In case of Intel processors, the renderer operated in two-threaded mode (as they both support Hyper-Threading), and basically brought no surprises - NetBurst core demonstrated the best results here, as it did before.
We returned (or, one might say, tried to return) to CPU tests using SPEC viewperf, as the 8th version of this benchmark is considerably updated and contains a lot of potentially nice applications: CATIA, Maya, SolidWorks, Pro/ENGINEER. But we must make one important comment here: viewperf cannot be considered a test, which results fully reflect processor performance in the given applications, because it reflects only one aspect - rendering speed. Besides, viewperf results depend on a video card and its drivers to a considerable degree.
The highest rendering speed in 3ds max was demonstrated by Intel processors, but this is actually not that important (remember that the AMD platform acts as a guest star in this test and it cannot be directly compared with systems based on Intel CPU, not being a top solution). Interestingly, both Pentium 4 processors are on a par. Most likely, this subtest is limited by the performance of a video card.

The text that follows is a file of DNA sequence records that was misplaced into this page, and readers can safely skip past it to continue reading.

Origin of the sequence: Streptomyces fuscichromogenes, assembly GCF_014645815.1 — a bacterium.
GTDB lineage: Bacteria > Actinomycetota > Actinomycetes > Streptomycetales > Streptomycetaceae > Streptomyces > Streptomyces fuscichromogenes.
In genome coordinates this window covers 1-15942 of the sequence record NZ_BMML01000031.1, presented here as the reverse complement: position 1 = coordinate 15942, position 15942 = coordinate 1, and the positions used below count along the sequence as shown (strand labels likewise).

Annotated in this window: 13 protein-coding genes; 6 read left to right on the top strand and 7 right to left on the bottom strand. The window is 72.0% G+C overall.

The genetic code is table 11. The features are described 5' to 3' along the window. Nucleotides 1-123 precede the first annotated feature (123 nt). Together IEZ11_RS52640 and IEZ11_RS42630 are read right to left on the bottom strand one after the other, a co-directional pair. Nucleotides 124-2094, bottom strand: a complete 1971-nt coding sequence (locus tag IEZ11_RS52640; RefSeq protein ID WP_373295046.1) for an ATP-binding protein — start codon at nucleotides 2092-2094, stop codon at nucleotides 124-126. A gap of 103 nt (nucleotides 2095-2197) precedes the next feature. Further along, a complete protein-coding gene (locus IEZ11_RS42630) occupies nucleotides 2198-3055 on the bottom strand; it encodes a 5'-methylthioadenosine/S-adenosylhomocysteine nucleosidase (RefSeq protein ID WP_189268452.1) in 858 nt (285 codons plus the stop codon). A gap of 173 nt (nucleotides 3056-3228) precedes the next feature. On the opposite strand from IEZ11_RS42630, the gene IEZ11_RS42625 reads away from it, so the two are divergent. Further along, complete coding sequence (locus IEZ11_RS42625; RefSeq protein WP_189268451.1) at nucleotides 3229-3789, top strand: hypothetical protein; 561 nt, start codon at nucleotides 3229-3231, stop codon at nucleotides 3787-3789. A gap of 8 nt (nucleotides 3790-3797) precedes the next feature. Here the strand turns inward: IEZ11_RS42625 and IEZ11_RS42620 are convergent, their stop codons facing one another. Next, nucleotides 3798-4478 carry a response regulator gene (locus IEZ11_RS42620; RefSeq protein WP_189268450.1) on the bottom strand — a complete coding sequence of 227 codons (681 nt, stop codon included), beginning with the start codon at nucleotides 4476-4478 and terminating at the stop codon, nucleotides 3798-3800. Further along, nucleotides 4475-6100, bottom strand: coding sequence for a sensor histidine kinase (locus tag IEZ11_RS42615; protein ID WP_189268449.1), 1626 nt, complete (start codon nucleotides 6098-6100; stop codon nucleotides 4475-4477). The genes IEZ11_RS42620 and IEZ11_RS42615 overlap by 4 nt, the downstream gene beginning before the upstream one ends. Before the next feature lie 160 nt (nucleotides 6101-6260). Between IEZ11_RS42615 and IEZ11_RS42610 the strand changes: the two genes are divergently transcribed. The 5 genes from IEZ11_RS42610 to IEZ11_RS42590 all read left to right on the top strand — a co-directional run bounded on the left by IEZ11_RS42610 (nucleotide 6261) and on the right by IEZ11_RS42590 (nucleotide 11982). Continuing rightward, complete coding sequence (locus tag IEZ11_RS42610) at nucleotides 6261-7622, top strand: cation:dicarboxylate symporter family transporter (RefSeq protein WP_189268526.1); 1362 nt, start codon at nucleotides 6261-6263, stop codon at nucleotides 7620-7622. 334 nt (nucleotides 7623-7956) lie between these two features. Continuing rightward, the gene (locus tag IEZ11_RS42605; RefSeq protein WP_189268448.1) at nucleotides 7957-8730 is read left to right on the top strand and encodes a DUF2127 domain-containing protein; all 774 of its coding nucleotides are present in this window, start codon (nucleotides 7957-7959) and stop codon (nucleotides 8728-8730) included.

The situation here resembles that of the previous test.
...The same picture again...
And here we can speak of the obvious heavy load on the processor and some architectural preferences. The latter are most likely expressed by the performance - pipe length relationship - the results are arranged in neat regular steps, the best result being demonstrated by Athlon 64, and the worst - by Prescott.
And the Maya subtest is evidently cache-hungry. Of course, you cannot draw conclusions only from a single test of three processors, but Prescott hardly managed to catch up with Athlon 64 3500+, having a cache twice as large and a huge frequency advantage. But P4 Extreme Edition outscored them all anyway, most likely due to its 2 MB L3.